After everything that has happened the past few days, I have been reflecting, and began thinking about the running community as a whole.

I knew no one who was running Boston, or up there for the marathon.Yet, I still felt as if I did. I felt sad  and heartbroken hearing the news pour in. I saw this quote on Tumblr, and it made me realize why:

As a fellow runner, I feel as though someone just attacked my brothers and sisters. Praying for you, Boston.

The running and fitness community is amazing. We are strangers, yet I have created relationships with other bloggers and readers. We support each other despite not knowing each other. This was first evident to me when I started my blog on Tumblr. And it is even more apparent now as I read the stories of runners, and the acts of kindness they experienced. Here are a few examples I read from Kate’s blog at SoCal Runner Gal.

She was running at Boston…and the “runner love” started at the starting line. She realized her pants had a hole in the butt (!!), so her and her friend walked around the athlete’s village seeing if anyone had an extra pair of pants or shorts. This is what happened:

We found a woman who gladly gave me the tights right off of her body.  The very tights that were keeping her warm while we sat for hours in the cold.  That is typical of a runner.  Runners support one another even if they’ve never met.  I was incredibly grateful for this woman’s generosity but not at all surprised that I found someone in a crowd of marathoners willing to help out a stranger.  Runners are supportive, kind and generous human beings.

She also said:

I can’t tell you how many times I thought to myself, “Man! People are awesome!” as I smiled and ran.

Which is so true. I got emotional just watching the marathon on TV because I remember what it’s like to be running a marathon and having the spectators cheer you on and believe in you. When I was struggling in the New York City Marathon, a man hopped in the race and said he’d run alongside me for the next block, and said “You can do this!!!” He gave me the little extra push I needed…and I had no idea who he was…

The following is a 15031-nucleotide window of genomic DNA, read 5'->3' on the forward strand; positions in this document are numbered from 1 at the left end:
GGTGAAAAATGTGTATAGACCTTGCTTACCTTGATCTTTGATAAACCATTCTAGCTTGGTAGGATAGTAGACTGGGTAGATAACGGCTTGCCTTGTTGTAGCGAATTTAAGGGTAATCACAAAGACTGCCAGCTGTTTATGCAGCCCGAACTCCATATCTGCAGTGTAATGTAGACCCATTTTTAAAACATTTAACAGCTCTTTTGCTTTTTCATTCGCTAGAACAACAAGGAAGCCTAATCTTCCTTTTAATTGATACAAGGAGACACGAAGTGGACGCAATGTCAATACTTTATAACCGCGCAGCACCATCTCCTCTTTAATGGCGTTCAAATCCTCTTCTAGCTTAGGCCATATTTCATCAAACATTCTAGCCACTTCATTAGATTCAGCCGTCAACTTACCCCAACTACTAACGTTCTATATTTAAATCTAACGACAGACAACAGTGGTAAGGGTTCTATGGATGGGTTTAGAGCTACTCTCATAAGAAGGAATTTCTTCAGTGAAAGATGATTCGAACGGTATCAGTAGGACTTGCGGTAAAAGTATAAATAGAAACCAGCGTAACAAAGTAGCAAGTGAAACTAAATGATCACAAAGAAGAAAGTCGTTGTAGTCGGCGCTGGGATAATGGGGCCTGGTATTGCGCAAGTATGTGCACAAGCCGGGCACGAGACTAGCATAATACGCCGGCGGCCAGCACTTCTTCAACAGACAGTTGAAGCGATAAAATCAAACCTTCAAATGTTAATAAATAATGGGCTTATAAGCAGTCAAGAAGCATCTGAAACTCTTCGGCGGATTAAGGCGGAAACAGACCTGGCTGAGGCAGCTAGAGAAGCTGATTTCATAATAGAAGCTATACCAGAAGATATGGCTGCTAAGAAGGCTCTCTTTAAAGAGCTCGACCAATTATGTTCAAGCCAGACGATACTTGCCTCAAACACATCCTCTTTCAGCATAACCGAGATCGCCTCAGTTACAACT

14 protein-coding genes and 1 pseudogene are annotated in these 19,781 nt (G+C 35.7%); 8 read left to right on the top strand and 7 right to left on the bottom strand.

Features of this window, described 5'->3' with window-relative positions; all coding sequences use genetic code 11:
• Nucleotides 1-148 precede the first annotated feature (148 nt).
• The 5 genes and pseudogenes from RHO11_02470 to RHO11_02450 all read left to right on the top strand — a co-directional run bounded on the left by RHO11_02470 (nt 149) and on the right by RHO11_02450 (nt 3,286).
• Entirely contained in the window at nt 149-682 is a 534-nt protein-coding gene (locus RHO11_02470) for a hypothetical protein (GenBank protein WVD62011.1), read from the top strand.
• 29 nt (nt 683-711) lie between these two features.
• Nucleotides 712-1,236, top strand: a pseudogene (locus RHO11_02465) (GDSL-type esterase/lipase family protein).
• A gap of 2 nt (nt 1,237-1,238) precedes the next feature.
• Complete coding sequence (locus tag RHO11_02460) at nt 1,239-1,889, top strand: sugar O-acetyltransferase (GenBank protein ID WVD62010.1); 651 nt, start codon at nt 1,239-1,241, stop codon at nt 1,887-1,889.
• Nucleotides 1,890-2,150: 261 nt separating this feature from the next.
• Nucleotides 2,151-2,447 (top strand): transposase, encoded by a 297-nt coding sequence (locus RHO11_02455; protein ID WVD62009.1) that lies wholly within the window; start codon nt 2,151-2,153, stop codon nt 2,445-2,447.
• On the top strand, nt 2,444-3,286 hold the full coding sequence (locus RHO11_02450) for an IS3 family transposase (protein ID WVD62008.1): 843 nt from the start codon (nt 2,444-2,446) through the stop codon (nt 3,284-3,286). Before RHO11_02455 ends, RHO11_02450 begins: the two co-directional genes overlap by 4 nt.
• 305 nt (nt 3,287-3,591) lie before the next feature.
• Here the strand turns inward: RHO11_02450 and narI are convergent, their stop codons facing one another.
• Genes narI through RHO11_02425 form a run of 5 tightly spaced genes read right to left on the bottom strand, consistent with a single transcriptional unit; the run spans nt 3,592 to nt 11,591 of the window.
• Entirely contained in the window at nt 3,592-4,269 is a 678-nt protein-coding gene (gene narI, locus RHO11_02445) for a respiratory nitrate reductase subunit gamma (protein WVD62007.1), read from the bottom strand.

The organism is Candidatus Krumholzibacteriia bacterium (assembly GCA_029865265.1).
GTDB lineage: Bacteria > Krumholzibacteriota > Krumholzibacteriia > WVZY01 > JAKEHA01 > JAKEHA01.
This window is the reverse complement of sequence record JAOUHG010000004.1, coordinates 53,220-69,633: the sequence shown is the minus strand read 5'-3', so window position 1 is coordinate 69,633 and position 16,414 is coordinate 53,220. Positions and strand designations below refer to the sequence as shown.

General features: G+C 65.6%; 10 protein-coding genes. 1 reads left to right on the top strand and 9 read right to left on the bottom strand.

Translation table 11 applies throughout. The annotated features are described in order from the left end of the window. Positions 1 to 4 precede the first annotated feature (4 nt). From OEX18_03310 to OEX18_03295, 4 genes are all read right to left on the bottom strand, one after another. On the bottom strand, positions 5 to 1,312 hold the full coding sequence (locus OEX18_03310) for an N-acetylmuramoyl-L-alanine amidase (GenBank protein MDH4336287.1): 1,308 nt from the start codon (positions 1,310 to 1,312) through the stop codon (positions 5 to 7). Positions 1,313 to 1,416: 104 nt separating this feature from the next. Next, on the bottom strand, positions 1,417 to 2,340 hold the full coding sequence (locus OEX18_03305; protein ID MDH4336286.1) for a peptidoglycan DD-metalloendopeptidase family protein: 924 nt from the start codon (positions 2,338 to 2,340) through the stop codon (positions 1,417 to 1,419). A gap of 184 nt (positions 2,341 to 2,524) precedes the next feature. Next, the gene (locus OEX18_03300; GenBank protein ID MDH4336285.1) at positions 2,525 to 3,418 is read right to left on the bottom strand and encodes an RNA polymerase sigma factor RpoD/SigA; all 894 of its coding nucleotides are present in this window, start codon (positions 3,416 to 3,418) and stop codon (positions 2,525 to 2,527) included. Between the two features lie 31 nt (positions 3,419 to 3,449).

Thankfully Kate finished the race before everything occurred. But I have read so many other stories of people who were stopped at mile 24-25, and the acts of kindness they experienced from strangers.

I saw this posted on Facebook by a woman, who is asking people to share the photo so she can find the man who did this…it is an incredible gesture. She was stopped around mile 25, and was emotional after hearing her family was okay. Then this happened:

The woman took the space tent off her husband, who had finished the marathon, and wrapped it around me. She asked me if I was okay, if I knew where my family was. I reassured her I knew where they were and I would be ok. The man then asked me if I finished to which I nodded “no.” He then proceeded to take the medal off from around his neck and placed it around mine. He told me “you are a finisher in my eyes.” I was barely able to choke out a “thank you” between my tears.

That literally brought tears to my eyes when I read it!

I’m not really sure where I am going with this post. But I just have been so touched by the things I am reading regarding acts of kindness and helping. We are all part of the running/health/fitness community, and we support each other without knowing one another. And that is what I love.

I will leave you with this quote that I found yesterday that is so true in my opinion:

Feel free to comment with your own thoughts, I’d love to read them.